Humphreys’ son, also called Humphrey, continued to work the tannery. In 1851 a skin of a boar from Prescott’s farm at Guston, that had taken seven years to turn into good quality leather, was exhibited at the Great Exhibition in London. It was 2-inches (5cms) thick and afterwards given to George Coulthard a local boot maker, who made boot soles out of it.
George Jarvis senior had left Dover in May 1827 to become the master of Doddington Hall in Lincolnshire. His son, also called George, and his wife, Emily, lived in a stately house on what had been the Maison Dieu estate. Emily died on 6 March 1840 at the age of 24 and was buried within St Mary’s Church. A memorial to her can be seen by the north door. George senior died in 1853 and George junior sold all his landholdings in and around Dover and moved to Lincolnshire.
The Jarvis estate stretching from Maison Dieu House to the south side of what eventually became Pencester Road was bought by William Moxon (d 1865). On this land, he built Brook House and laid out Pencester Road. In 1856 William Crundall senior (c1823-1888) bought what had been the Charlton paper mill on Woods Meadow on the west bank of the Dour. He converted the paper mill into a sawmill and used trees from the heavily wooded former Jarvis estate. The land became a meadow and over time tall poplar trees, copper beeches, and other fine trees flourished on the banks of the Dour and Crundall allowed the meadow to be used for school treats.
About the time of the Great Exhibition, William Mummery, from Deal, acquired the tannery. A keen businessman, he introduced many improvements in both methods and machinery. These included soaking the hides in limewater pits for about two weeks to soften and clean them of hair. The hair that was scraped off and used to make gelatine. In the tan pits, of which there were three blocks, one containing 65 pits the other two not so many, the skins were tanned. They were soaked in a solution of ground oak bark and water. The bark was a by-product of saplings used for hop poles. A financial statement of May 1887, the usual time when they were bought, shows that about 500 tons were delivered.
The oak bark was milled on the premises and as the hides went through each stage of the tanning process, the ratio of bark to water became stronger. Towards the end, ground valonea nuts from Sylenia were used to strengthen the tanning mixture. By this time, a specially designed machine of small brushes over which the hides slowly travelled removed the bloom. The hides were then dried in a large, warmed by airy hall, to complete the process were rolled with heavy brass rollers on a zinc surface until an even density, and solidity was obtained. As a side product, the tannery sold gelatine for sizing to be used in papermaking and for domestic purposes.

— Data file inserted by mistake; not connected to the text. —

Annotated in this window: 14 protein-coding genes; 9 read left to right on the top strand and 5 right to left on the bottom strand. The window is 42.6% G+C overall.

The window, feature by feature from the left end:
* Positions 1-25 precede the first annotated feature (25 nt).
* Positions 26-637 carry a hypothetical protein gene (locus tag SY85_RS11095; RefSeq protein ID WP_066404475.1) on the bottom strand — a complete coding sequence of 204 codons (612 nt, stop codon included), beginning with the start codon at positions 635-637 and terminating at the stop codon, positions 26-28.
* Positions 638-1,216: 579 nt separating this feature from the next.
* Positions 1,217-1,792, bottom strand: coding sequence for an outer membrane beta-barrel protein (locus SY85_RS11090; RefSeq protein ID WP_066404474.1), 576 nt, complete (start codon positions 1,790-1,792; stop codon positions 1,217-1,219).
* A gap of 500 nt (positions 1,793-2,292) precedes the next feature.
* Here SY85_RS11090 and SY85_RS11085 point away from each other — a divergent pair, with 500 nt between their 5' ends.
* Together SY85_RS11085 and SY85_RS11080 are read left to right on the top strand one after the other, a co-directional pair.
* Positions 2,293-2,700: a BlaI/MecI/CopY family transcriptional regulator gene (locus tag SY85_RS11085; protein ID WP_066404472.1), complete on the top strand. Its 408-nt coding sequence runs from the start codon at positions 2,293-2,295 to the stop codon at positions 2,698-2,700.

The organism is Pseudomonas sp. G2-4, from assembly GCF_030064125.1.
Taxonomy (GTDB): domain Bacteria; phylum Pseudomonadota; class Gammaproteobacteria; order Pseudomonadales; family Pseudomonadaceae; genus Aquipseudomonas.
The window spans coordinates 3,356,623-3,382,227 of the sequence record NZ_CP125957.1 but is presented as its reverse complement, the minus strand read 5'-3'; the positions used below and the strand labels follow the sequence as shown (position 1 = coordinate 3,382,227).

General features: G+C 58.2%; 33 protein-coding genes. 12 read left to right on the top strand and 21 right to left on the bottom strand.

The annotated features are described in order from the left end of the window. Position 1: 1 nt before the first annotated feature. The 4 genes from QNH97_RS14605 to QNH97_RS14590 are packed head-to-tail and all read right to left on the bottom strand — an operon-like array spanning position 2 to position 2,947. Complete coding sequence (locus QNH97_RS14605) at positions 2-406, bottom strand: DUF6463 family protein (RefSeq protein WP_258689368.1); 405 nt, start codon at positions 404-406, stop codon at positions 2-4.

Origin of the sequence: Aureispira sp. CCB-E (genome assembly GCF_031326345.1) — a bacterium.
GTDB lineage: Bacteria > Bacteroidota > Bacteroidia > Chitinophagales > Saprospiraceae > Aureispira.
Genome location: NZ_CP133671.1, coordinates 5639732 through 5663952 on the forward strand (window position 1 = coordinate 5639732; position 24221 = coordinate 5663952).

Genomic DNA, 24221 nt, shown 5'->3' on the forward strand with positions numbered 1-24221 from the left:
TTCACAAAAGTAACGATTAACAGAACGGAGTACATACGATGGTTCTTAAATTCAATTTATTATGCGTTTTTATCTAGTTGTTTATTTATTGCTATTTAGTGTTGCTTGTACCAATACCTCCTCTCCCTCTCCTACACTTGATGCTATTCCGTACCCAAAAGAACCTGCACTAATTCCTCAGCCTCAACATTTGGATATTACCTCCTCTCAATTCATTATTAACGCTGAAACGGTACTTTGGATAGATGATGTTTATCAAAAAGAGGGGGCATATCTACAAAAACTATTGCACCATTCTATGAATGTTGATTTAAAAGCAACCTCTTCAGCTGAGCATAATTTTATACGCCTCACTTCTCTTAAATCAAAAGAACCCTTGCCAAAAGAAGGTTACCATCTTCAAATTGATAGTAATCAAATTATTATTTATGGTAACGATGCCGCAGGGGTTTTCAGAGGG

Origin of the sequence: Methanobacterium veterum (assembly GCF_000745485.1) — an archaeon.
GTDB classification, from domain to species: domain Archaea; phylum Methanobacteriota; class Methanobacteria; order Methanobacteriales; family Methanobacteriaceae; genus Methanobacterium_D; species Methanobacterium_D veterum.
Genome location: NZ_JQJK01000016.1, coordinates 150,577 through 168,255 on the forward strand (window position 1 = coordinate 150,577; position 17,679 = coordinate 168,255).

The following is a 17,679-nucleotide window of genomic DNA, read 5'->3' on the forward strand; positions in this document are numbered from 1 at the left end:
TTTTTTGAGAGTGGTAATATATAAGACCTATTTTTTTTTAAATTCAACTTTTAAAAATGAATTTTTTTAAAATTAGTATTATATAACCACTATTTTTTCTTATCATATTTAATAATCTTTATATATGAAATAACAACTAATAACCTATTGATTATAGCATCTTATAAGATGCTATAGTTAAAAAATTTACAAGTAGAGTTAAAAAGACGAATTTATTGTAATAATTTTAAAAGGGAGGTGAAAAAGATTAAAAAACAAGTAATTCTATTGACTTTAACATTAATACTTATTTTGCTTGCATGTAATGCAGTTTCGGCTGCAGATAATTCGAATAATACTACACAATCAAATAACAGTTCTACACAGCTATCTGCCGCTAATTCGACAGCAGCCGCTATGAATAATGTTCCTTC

By 1861, William was employing 21 men and making a name for himself in local politics. He was elected Mayor 1865, 1866 and 1867 and lived in Maison Dieu House. He died in n 1868, and the business was taken over by his sons, William and Albert. William the elder brother, born in 1845, devoted his life to maintaining the success of the tannery. Albert Mummery, although helping to run the tannery, became famous as the Father of Mountaineering.
Crundall’s meadow was sold, about 1880, to Sir Edward Watkin, Chairman of the South Eastern Railway, who was planning to build a railway station on the site connecting a Channel Tunnel with St Margaret’s. Sir Edward had already started the exploration for a Channel Tunnel at the foot of Shakespeare Cliff, near to where Round Down Cliff had once been – now Samphire Hoe. However, in July 1883 a Joint Committee of both Houses of Parliament held an enquiry into the proposed tunnel and declared that: ‘The majority of the Committee are of the opinion that it is not expedient that Parliamentary sanction should be given to a submarine communication between England and France.’
Following the failure of the proposal, William Crundall senior re-purchased the site, making a nice profit. His son, Sir William Crundall, used the meadow as a timber yard but in 1881 offered it to the council for a new Town Hall. The decision went in favour of the building of Connaught Hall at the Maison Dieu instead. The council, however, did propose to create a bypass of Biggin Street/Cannon Street on the land, but then opted for widening both roads for trams – a scheme that Crundall was heavily involved in. Instead, he decided to create a cricket ground on the site but was abandoned when a rival consortium laid out Crabble Athletic Ground.
William Mummery died on 8 January 1899 and the Tanyard was put on the market. Sir William Crundall, the Mayor, hinted that his land was still available and fellow councillors suggested that the council should buy both pieces of land and create park in the centre of town. However, George Bacon bought the tannery so the proposal for a recreation ground fell through. Bacon ran the tannery until he retired on his 70th birthday in 1922 and the council bought part of the site. They also bought the adjacent Crundall landholdings and Pencester Gardens were created!
- Dover Mercury: 17 & 24 October 2013